Currently she puts more than 50% of her income towards debt, while living a frugal, fun life. In addition to her love of personal finance, art and music, she is also a karaoke master. Follow the adventure @DearDebtBlog.

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35 responses to “Your Self-Worth is Not Your Net Worth”

  1. Melanie, thank you, thank you, thank you for this!! I really needed to hear this today. 🙂 BTW, it’s been slow for most everyone this month, I’m told, so don’t despair. Things should pick up back to normal in a week or two. Apparently the holidays are still keeping people sidetracked.
    Laurie @thefrugalfarmer recently posted…Best Personal Finance Articles for the Week Ending 1-18-14My Profile

    • deardebt says:

      I needed to hear it too! Glad it made you feel better. It’s good to know it’s not just me — it’s just so bizarre. Last January I was working almost every weekend. I’m ready to get this year into full swing and keep hustling, paying off debt and enjoying life.

  2. Isabella says:

    Oh, it is so true that our worth is not determined by what we own! As a follower of Jesus, I take heart that He said, “A man’s value is not in the abundance of his possessions.” Yes, love, family and friendship count for so much more. How we live, what is in our heart, how we treat others count for so much more. What we own and possess mean nothing to God. You are in good company if you feel you don’t have a lot. So many lost so much during the great recession recently. And when we look around, we see a lot of poverty in America.

    But it really does help to focus on what we DO have! Look around and you will see homeless people, people who struggle daily with disabled children, those who have severe physical limitations. Have you ever been thankful just for eyesight? Even Bill Gates said he would not trade his entire fortune for his ability to see.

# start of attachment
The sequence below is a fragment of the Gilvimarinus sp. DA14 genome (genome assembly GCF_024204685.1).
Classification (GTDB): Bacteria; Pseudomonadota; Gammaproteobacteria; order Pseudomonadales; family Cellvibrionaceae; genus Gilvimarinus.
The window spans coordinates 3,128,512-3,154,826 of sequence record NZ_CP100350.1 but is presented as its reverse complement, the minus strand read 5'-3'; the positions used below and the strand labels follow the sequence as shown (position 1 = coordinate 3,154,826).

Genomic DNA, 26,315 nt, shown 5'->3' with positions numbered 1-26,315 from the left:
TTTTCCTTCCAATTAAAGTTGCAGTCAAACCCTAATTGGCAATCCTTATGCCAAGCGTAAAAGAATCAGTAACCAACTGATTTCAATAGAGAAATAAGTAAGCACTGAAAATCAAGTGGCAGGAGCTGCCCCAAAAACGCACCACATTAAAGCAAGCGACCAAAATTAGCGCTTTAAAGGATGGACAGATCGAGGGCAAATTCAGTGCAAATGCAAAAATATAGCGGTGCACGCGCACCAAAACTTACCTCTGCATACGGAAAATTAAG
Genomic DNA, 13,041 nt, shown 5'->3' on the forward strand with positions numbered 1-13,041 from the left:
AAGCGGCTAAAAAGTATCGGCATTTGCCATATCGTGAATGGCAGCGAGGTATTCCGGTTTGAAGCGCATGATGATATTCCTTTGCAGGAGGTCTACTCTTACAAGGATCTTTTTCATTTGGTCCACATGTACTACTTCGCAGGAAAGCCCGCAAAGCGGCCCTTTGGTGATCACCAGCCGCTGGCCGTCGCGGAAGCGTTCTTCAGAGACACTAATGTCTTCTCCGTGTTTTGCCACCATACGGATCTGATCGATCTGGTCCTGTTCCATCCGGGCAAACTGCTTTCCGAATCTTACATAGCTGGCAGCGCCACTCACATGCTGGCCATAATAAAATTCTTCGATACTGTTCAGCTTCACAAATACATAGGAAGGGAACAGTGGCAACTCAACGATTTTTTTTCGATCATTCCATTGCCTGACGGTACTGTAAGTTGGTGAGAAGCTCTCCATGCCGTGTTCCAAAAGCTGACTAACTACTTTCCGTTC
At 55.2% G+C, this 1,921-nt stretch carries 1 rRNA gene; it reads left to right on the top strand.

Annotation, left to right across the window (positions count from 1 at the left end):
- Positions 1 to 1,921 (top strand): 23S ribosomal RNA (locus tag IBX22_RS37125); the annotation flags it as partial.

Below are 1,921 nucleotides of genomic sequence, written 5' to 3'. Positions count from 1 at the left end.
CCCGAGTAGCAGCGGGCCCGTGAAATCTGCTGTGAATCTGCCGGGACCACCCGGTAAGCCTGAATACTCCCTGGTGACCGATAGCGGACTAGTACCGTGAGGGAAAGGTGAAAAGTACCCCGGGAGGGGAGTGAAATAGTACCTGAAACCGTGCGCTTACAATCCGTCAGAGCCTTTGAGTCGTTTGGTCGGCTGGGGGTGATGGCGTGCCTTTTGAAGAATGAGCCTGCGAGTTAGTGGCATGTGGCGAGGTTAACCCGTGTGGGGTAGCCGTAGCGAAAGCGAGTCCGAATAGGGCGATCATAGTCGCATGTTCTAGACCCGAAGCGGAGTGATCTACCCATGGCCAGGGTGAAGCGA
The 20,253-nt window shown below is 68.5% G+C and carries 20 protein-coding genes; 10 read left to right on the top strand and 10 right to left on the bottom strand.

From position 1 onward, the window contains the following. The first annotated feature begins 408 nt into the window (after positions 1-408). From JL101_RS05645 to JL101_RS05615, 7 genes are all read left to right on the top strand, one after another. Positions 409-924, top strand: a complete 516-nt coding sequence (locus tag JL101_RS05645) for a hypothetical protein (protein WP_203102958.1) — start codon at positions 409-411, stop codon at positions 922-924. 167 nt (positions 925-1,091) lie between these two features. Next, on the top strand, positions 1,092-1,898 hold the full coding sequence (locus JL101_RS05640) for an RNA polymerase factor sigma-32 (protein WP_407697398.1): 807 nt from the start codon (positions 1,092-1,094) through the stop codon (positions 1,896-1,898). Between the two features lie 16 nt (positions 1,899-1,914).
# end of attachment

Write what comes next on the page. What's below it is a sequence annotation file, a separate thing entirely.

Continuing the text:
So, don’t lose heart. You will get there in time, and you have already made amazing progress. Have you thought of waiting tables as a side hustle with a more steady income? It can be a pretty good gig. I know that lots of places want experienced wait staff, but you might even be able to work into it by applying as a seating “hostess.” From there it could be a steady job as a waiter. Just throwin’ that idea out there. Keep fighting the good fight!

    • deardebt says:

      I do feel very grateful in so many ways. The gift of sight, walking, being able to read my bike. I can’t imagine being without! Thanks for the encouragement; I need to stay focused and remember the end goal. I would very much like to hostest and waitress, but people do want experience here and it’s a foodie culture. I am going to try a local restaurant and seek out opportunities. Then another part of me things doing my side hustle thing is more flexible, which could mean more income/less time, but then a real second job would be more consistent. It’s a balance, as I still need to devote 100% of my energy to my day job. I will get to where I need to be. Thanks for your thoughtful comment, Isabella. I always love hearing from you.

  3. I don’t compare my self-worth to my net worth. I know I’m behind where I “should be” but feeling emotion behind that isn’t going to change anything. All I can do is use that as motivation to keep trying to make good decisions. I think often times people feel so frustrated with life, that’s when they cave in and make bad spending decisions. I even feel somewhat prey to that this past month with being so busy I paid extra for things. You have a lot going for you, great friends, a good relationship…you are also an awesome human being!